Ribonucleic acid, or RNA, is a nucleic acid polymer consisting of nucleotide monomers, which plays several important roles in the processes of transcribing genetic information from deoxyribonucleic acid (DNA) into proteins. RNA acts as a messenger between DNA and the protein synthesis complexes known as ribosomes, forms vital portions of ribosomes, and serves as an essential carrier molecule for amino acids to be used in protein synthesis.
Deoxyribonucleic acid is a nucleic acid that contains the genetic instructions used in the development and functioning of all known living organisms. The main role of DNA molecules is the long-term storage of information and DNA is often compared to a set of blueprints, since it contains the instructions needed to construct other components of cells, such as proteins and RNA molecules. The DNA segments that carry this genetic information are called genes, but other DNA sequences have structural purposes, or are involved in regulating the use of this genetic information.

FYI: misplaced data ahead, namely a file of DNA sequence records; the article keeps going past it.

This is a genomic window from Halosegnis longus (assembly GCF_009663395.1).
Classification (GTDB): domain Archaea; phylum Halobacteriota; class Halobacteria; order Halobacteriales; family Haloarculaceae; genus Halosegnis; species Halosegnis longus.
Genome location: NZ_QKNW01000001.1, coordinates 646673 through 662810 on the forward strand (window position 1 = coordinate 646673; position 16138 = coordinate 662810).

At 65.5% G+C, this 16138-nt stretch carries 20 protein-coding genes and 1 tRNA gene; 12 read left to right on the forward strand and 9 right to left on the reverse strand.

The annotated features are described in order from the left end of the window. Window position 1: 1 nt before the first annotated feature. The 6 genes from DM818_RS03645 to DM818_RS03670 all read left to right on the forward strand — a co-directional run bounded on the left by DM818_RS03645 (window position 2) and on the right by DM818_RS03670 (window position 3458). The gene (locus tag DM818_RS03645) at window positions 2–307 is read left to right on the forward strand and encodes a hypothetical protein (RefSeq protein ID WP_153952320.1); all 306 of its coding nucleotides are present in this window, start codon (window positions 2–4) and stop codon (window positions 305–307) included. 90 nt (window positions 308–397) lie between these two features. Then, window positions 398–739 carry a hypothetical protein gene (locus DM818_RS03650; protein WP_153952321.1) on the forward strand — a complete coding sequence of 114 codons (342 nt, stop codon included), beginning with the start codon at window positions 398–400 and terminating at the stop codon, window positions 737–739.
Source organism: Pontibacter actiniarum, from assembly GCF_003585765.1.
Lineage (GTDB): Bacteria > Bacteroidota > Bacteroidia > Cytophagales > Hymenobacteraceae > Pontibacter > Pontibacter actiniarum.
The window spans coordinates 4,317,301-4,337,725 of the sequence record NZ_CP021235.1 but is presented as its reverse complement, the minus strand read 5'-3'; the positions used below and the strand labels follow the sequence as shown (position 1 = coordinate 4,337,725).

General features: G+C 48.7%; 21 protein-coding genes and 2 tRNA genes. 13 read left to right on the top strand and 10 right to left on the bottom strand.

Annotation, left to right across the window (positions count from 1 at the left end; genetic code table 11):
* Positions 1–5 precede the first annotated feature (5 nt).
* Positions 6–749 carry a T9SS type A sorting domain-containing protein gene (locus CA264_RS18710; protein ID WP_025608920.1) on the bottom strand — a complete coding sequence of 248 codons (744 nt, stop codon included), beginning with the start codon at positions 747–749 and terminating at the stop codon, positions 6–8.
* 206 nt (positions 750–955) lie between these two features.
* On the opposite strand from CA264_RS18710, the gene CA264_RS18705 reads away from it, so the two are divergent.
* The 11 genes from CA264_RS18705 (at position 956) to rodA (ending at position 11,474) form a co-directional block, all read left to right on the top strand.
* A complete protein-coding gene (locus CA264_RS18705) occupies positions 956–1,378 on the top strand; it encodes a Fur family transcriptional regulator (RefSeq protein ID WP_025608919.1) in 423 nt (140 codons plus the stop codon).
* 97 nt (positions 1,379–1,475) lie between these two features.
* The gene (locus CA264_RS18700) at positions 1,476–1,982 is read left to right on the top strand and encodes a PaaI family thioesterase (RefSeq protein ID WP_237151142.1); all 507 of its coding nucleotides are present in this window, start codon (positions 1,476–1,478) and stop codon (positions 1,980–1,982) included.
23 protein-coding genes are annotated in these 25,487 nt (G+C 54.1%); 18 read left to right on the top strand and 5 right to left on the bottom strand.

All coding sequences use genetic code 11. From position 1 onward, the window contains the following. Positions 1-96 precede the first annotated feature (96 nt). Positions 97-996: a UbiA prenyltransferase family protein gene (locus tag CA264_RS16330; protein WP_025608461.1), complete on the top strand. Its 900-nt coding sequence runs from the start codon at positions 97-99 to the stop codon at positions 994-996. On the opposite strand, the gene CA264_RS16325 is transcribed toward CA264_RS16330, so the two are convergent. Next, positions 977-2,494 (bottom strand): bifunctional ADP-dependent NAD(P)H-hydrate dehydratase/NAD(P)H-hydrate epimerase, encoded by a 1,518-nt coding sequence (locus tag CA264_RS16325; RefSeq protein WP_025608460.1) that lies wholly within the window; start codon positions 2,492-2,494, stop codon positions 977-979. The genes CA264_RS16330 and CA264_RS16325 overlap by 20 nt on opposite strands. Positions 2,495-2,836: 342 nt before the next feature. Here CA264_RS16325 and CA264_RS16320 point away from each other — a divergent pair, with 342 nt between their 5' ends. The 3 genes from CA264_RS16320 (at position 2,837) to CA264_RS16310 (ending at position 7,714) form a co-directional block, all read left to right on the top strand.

DNA is made of four types of bases named cytosine, thymine, guanine and adenine, which are linked together to form a chain. The bases are attached to each other in this chain by a sugar-phosphate backbone. Two of these chains then coil around each other, forming the DNA double helix. The sequence in which the bases are joined together into genetic information, determines the nature and function of each gene, which is assembled into “exons”.